Muse predict the future in “Simulation Theory” concert film

NOTE: This review of “Muse – Simulation Theory” contains spoilers. Read with caution.

Muse are known for elaborate narratives and out-of-this-world concert experiences, which have consistently grown more theatrical with each album release. So, it’s no surprise that their latest concert film, Simulation Theory, goes above and beyond to tell the correlating album’s story in a surprising way.

Directed by Lance Drake (who also directed the 2018 music videos leading up to the album’s release), Simulation Theory adds dramatic scenes to Muse’s larger than life performances, blending the line between cinematic film and concert footage.

With the Simulation Theory music videos acting as a launching pad for the story, Drake takes it a step further and makes it darker. We see men in hazmat suits trying to save their friend, Murph, after he is infected by the virus spreading across the globe. At one point, the Simulation changes how the news is being broadcast. Even as they stand in front of quarantine areas with patients in agony behind them, TV reporters’ words are manipulated so they incorrectly tell viewers that There Is No Virus.

Of course, the story of a virus with no cure infecting the population at rapid speed hits a little different in 2020 than it did in 2018, when Simulation Theory the album came out and most of the film was conceptualized.

Several times I wondered: Did Muse predict the future?

Singer songwriter Matt Bellamy revealed in an interview with Zane Lowe back in May of 2020 that the film for Simulation Theory was put together before COVID-19.

“I have to emphasize, my manager told me we have to emphasize, that the film was partly made before what’s going on because obviously we didn’t know it, but it has this whole thing about a virus and blah blah blah. Yeah, we didn’t know that when we made the film. But it’ll be interesting because it’s pretty much in a fictional world. It’s kind of a bit of fun.”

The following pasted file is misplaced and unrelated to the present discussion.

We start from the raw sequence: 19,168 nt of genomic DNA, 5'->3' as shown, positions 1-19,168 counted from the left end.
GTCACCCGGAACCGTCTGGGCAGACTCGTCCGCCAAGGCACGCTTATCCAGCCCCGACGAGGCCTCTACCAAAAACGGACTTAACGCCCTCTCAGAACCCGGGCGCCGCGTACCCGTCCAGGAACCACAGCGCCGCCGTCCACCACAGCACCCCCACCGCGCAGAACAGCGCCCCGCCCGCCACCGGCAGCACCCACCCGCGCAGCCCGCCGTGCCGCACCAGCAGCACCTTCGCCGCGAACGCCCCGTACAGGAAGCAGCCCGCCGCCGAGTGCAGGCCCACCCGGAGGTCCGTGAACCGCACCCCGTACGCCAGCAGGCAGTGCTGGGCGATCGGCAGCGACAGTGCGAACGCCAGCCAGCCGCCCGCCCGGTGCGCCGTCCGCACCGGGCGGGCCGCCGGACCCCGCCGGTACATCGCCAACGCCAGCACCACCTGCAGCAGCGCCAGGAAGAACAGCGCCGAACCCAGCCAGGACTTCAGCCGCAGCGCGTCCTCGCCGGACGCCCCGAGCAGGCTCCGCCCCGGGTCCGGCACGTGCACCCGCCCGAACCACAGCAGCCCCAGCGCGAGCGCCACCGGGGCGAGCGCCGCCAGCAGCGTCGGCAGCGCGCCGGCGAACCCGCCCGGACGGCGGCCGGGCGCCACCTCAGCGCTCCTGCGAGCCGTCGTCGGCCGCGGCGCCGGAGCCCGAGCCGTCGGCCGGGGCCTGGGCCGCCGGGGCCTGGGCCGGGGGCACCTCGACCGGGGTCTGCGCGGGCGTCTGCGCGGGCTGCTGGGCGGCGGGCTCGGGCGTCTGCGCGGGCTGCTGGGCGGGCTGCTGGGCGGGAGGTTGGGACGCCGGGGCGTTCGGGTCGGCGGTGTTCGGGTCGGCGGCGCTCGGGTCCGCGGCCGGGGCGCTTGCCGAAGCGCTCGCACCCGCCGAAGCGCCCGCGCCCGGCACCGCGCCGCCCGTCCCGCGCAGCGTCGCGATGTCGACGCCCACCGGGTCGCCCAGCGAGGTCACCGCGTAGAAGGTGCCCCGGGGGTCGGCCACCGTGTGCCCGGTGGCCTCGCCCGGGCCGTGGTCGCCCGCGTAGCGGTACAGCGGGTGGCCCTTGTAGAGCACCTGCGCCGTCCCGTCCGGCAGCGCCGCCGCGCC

— Matt Bellamy

Whether Bellamy predicted the future or it’s just uncanny coincidence, Simulation Theory is a mirror of our 2020 reality.

Combining a theatrical movie experience with a filmed concert is an interesting creative choice that doesn’t go unnoticed. While some parts feel clunky (Matt Bellamy’s iconic glasses floating on the screen throughout the performance of “Madness,” for example), you are drawn into the story and become invested in what happens.

To better tell the narrative that Bellamy was going for, Drake took advantage of the fact that Simulation Theory is Muse’s fourth or fifth concert film (at least). Instead of showing the concert footage from beginning to end as it was performed on tour, the setlist is rearranged to better support the story. Several classic songs that appeared on other concert films – most notably “Hysteria,” “Plug In Baby,” and “Knights of Cydonia” — were taken out.

Blending cinematic scenes with concert footage might work well for rock operas like Green Day’s American Idiot, allowing the band to showcase their stage presence while telling the album’s narrative in an impactful way. What makes it work with Muse is their other-worldly concert experience. The Simulation Theory tour included acrobats, dancers, and a large animatronic robot named Murph that loomed over the band as they played. Truly, Muse’s live performances don’t take a backseat with the new format. Instead, it feels all the more grandiose, all the more intense, and truly takes your breath away.


But most importantly, it forces you to stop and think about what their songs mean. Paired with scenes that tug at heart strings and feed into paranoia, it causes you to pause and question: Are we safe from COVID-19 and can we really trust the people in charge to keep us safe?

The concepts behind most of Muse’s work– of disinformation being pushed by a corrupt government, and people needing to unite against their oppressors – resonate deeply with a 2020 audience. Simulation Theory pieces these concepts together in a crystal clear, vivid way using Muse’s stunning stage presence to help drive the point home. With help from Lance Drake, Muse have created a concert-film made for 2020.

The Simulation Theory film is out now. Click here to learn where you can buy/rent the film and to pre-order the box set now.

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